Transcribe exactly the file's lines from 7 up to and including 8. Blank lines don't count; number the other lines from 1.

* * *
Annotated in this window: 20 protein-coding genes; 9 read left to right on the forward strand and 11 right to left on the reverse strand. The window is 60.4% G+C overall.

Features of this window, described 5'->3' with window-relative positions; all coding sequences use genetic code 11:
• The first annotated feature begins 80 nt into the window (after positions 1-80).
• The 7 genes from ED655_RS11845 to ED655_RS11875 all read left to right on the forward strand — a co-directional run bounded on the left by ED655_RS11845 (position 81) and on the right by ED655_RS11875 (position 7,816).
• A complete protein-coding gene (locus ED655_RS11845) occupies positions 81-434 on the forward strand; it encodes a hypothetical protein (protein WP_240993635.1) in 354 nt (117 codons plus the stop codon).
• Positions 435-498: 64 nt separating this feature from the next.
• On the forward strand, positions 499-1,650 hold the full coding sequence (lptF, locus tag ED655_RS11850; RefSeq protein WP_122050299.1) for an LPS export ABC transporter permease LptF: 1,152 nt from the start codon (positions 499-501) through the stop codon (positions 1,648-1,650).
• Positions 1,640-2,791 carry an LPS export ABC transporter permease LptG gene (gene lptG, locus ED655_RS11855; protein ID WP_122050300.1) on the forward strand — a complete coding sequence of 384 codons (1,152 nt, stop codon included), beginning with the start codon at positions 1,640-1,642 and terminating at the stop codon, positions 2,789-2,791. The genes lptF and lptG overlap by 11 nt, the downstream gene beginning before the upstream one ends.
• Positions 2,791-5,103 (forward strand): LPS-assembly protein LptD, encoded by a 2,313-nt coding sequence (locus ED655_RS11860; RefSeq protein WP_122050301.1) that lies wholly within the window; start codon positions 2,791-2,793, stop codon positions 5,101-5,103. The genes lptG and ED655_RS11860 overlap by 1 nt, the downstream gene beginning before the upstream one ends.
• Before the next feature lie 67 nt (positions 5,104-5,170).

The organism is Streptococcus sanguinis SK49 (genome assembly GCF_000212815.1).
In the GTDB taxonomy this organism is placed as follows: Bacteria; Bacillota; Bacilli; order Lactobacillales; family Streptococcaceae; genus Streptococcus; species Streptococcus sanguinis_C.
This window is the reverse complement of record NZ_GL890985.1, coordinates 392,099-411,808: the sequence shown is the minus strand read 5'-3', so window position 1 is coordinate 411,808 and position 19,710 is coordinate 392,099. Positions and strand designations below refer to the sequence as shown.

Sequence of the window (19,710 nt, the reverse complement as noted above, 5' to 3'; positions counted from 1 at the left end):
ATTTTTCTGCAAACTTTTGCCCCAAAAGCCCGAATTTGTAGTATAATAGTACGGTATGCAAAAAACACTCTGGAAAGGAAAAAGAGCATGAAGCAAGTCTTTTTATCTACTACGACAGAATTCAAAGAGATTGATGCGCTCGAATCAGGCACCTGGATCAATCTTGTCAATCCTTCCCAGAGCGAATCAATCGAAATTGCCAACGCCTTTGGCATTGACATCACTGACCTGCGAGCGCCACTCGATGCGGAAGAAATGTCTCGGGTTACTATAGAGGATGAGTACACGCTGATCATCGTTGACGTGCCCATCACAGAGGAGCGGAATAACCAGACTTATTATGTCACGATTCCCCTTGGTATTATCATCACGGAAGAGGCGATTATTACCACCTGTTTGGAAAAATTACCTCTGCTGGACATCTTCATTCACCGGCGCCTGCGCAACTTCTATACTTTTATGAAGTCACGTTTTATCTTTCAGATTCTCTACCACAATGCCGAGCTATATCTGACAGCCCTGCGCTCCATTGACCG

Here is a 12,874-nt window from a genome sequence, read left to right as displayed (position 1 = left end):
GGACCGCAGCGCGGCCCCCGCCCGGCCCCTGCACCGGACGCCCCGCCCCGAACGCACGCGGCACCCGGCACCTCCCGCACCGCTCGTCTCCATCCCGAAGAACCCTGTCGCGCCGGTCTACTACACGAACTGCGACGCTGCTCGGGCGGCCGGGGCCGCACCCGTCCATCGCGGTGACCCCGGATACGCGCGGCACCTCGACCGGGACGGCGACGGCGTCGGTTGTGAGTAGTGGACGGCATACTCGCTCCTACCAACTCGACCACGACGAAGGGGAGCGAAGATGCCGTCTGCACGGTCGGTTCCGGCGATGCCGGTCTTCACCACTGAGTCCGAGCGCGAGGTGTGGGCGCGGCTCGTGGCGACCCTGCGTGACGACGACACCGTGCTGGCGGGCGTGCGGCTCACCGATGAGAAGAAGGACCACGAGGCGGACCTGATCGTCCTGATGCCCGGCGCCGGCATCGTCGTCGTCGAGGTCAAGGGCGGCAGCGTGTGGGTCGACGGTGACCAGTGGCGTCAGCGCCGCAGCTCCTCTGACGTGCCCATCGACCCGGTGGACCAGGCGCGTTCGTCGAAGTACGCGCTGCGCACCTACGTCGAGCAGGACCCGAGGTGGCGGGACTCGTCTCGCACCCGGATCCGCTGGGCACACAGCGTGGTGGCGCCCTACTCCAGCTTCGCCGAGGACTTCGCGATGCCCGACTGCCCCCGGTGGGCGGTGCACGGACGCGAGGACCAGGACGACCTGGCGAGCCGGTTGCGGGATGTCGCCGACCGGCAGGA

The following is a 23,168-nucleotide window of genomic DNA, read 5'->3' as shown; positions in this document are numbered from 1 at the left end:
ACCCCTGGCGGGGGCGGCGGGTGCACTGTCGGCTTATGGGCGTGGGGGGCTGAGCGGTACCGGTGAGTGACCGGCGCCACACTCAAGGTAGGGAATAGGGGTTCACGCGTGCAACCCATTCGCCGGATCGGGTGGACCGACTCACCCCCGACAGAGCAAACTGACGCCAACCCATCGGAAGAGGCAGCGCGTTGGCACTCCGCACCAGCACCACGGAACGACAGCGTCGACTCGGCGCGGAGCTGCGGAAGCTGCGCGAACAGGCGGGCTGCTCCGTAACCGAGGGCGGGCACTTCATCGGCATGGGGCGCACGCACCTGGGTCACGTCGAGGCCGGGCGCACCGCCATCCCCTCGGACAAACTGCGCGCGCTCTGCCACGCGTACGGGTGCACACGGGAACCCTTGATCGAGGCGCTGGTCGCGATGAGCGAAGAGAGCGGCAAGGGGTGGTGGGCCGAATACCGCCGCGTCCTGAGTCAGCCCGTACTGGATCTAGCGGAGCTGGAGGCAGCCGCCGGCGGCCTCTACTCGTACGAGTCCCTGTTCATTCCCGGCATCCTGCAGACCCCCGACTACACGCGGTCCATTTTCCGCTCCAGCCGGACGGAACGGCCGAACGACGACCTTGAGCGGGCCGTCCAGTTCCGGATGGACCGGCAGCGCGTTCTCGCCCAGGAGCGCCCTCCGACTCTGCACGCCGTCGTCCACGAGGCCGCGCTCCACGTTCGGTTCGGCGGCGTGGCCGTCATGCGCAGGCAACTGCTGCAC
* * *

• On the forward strand, positions 499-1,650 hold the full coding sequence (lptF, locus tag ED655_RS11850; RefSeq protein WP_122050299.1) for an LPS export ABC transporter permease LptF: 1,152 nt from the start codon (positions 499-501) through the stop codon (positions 1,648-1,650).
• Positions 1,640-2,791 carry an LPS export ABC transporter permease LptG gene (gene lptG, locus ED655_RS11855; protein ID WP_122050300.1) on the forward strand — a complete coding sequence of 384 codons (1,152 nt, stop codon included), beginning with the start codon at positions 1,640-1,642 and terminating at the stop codon, positions 2,789-2,791. The genes lptF and lptG overlap by 11 nt, the downstream gene beginning before the upstream one ends.